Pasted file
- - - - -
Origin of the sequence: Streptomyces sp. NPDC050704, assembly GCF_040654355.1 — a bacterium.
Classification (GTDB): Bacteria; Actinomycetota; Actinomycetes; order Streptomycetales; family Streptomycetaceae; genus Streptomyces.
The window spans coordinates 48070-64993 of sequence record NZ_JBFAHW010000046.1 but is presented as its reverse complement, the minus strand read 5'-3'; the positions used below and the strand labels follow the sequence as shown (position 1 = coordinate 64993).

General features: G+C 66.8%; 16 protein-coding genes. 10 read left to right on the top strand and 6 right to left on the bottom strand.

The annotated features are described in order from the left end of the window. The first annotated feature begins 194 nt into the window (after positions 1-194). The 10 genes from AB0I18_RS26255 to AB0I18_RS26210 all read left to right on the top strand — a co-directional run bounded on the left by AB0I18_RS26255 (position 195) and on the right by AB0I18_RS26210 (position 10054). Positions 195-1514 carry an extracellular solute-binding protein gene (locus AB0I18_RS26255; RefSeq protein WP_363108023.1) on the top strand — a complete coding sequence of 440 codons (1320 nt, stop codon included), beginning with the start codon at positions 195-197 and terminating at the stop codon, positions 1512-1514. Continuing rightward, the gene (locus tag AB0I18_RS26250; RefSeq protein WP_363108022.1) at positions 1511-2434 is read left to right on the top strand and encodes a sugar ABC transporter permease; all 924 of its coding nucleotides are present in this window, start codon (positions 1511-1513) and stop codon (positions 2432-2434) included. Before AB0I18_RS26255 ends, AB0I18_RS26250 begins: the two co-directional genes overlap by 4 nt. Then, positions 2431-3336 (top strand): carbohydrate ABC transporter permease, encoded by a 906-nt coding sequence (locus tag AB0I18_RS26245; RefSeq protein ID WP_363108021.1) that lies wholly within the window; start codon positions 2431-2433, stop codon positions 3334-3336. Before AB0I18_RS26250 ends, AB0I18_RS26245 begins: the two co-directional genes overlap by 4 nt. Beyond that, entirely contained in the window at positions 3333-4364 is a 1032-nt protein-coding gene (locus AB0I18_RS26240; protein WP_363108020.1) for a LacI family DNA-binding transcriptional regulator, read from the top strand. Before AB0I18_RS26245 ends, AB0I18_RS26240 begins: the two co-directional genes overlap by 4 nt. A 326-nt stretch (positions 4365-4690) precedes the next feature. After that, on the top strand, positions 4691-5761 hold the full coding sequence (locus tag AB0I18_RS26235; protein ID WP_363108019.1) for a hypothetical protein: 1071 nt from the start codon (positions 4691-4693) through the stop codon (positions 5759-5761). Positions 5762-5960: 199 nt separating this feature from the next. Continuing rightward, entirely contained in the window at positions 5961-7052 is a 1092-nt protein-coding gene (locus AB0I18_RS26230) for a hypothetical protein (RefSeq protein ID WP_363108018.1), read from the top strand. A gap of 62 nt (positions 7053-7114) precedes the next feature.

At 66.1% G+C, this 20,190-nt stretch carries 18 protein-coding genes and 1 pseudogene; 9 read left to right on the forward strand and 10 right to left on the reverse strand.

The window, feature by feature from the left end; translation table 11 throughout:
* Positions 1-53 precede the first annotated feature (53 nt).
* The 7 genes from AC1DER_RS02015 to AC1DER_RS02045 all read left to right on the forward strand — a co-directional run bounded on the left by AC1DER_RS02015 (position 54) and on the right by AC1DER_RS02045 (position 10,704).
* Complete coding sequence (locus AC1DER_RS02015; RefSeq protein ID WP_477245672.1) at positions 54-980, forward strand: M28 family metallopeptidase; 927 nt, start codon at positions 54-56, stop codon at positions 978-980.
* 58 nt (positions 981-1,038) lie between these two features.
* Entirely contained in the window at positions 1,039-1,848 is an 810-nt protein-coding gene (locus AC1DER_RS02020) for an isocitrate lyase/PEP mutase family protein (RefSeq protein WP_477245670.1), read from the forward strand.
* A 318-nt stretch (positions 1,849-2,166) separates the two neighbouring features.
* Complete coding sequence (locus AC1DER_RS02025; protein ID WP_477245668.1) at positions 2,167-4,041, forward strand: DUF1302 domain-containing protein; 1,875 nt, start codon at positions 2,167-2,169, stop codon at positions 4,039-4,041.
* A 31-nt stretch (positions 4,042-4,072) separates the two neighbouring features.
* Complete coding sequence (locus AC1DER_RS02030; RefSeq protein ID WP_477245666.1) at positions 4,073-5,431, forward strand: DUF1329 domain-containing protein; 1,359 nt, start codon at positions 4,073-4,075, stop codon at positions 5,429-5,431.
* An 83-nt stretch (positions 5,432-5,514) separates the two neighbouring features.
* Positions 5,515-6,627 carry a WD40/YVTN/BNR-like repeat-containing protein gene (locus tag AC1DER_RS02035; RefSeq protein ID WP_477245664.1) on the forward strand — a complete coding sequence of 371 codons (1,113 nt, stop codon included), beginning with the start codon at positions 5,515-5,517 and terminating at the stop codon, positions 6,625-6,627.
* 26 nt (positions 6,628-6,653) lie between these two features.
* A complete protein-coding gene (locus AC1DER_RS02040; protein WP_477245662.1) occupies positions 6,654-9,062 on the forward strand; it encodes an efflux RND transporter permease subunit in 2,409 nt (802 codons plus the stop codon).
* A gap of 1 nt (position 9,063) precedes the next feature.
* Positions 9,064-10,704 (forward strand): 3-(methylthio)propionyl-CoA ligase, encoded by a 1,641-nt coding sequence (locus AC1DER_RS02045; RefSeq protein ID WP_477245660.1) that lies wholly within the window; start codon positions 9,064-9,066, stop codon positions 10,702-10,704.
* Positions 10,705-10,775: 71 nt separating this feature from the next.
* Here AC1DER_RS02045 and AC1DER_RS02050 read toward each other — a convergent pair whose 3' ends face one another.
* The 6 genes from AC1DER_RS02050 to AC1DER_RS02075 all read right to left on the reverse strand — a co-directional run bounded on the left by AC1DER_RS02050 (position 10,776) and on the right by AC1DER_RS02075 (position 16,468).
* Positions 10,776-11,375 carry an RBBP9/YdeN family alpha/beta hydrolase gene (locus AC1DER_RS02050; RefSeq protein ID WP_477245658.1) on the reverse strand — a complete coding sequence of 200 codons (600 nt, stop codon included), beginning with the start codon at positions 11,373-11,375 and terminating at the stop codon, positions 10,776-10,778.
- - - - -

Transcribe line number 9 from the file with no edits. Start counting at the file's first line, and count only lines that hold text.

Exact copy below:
* The 7 genes from AC1DER_RS02015 to AC1DER_RS02045 all read left to right on the forward strand — a co-directional run bounded on the left by AC1DER_RS02015 (position 54) and on the right by AC1DER_RS02045 (position 10,704).